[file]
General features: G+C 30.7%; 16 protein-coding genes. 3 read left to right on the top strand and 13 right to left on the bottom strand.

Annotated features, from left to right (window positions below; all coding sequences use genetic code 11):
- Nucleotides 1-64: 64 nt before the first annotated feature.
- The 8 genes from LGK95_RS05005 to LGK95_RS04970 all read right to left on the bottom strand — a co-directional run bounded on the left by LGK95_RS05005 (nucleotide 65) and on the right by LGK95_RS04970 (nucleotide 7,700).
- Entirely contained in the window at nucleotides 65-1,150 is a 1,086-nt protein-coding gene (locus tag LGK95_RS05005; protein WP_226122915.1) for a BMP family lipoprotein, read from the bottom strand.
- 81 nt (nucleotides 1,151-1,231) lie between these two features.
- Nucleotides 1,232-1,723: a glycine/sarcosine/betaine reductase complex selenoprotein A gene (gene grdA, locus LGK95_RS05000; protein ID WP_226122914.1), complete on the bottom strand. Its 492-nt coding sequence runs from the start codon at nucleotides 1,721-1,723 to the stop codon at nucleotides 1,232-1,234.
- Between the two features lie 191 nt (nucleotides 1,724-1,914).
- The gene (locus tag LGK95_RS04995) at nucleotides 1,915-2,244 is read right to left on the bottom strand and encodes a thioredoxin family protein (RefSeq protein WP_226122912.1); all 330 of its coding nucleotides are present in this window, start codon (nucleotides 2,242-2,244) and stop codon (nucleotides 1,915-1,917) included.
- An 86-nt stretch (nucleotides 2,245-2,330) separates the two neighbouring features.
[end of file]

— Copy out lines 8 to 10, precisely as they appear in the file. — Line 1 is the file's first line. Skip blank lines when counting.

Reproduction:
- Between the two features lie 191 nt (nucleotides 1,724-1,914).
- The gene (locus tag LGK95_RS04995) at nucleotides 1,915-2,244 is read right to left on the bottom strand and encodes a thioredoxin family protein (RefSeq protein WP_226122912.1); all 330 of its coding nucleotides are present in this window, start codon (nucleotides 2,242-2,244) and stop codon (nucleotides 1,915-1,917) included.
- An 86-nt stretch (nucleotides 2,245-2,330) separates the two neighbouring features.